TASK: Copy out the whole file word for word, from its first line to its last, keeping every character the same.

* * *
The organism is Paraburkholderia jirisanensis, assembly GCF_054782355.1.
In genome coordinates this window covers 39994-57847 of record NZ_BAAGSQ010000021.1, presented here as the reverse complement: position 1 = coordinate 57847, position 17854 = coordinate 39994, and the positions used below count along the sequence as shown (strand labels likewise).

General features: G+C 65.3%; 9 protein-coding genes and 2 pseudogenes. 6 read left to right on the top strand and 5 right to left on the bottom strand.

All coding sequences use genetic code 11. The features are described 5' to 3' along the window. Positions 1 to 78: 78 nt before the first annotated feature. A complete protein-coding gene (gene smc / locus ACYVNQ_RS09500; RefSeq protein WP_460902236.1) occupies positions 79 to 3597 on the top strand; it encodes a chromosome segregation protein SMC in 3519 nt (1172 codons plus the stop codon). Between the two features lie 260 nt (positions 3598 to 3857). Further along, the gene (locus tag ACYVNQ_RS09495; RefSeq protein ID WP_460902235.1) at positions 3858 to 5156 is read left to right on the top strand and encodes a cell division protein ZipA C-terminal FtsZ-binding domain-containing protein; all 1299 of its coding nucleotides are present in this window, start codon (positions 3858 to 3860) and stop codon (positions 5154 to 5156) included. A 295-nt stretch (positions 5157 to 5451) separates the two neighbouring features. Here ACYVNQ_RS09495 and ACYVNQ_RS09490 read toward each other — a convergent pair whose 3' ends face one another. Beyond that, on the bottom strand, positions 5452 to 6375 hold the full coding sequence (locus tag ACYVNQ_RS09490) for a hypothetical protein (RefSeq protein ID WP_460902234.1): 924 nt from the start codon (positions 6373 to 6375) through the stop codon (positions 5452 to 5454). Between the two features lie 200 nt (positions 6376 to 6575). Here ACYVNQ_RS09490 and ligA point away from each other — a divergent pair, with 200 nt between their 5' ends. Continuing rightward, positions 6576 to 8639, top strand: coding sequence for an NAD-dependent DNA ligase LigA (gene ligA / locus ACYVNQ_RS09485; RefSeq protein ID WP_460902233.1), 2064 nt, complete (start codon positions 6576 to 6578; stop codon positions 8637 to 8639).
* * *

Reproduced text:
The organism is Paraburkholderia jirisanensis, assembly GCF_054782355.1.
In genome coordinates this window covers 39994-57847 of record NZ_BAAGSQ010000021.1, presented here as the reverse complement: position 1 = coordinate 57847, position 17854 = coordinate 39994, and the positions used below count along the sequence as shown (strand labels likewise).

General features: G+C 65.3%; 9 protein-coding genes and 2 pseudogenes. 6 read left to right on the top strand and 5 right to left on the bottom strand.

All coding sequences use genetic code 11. The features are described 5' to 3' along the window. Positions 1 to 78: 78 nt before the first annotated feature. A complete protein-coding gene (gene smc / locus ACYVNQ_RS09500; RefSeq protein WP_460902236.1) occupies positions 79 to 3597 on the top strand; it encodes a chromosome segregation protein SMC in 3519 nt (1172 codons plus the stop codon). Between the two features lie 260 nt (positions 3598 to 3857). Further along, the gene (locus tag ACYVNQ_RS09495; RefSeq protein ID WP_460902235.1) at positions 3858 to 5156 is read left to right on the top strand and encodes a cell division protein ZipA C-terminal FtsZ-binding domain-containing protein; all 1299 of its coding nucleotides are present in this window, start codon (positions 3858 to 3860) and stop codon (positions 5154 to 5156) included. A 295-nt stretch (positions 5157 to 5451) separates the two neighbouring features. Here ACYVNQ_RS09495 and ACYVNQ_RS09490 read toward each other — a convergent pair whose 3' ends face one another. Beyond that, on the bottom strand, positions 5452 to 6375 hold the full coding sequence (locus tag ACYVNQ_RS09490) for a hypothetical protein (RefSeq protein ID WP_460902234.1): 924 nt from the start codon (positions 6373 to 6375) through the stop codon (positions 5452 to 5454). Between the two features lie 200 nt (positions 6376 to 6575). Here ACYVNQ_RS09490 and ligA point away from each other — a divergent pair, with 200 nt between their 5' ends. Continuing rightward, positions 6576 to 8639, top strand: coding sequence for an NAD-dependent DNA ligase LigA (gene ligA / locus ACYVNQ_RS09485; RefSeq protein ID WP_460902233.1), 2064 nt, complete (start codon positions 6576 to 6578; stop codon positions 8637 to 8639).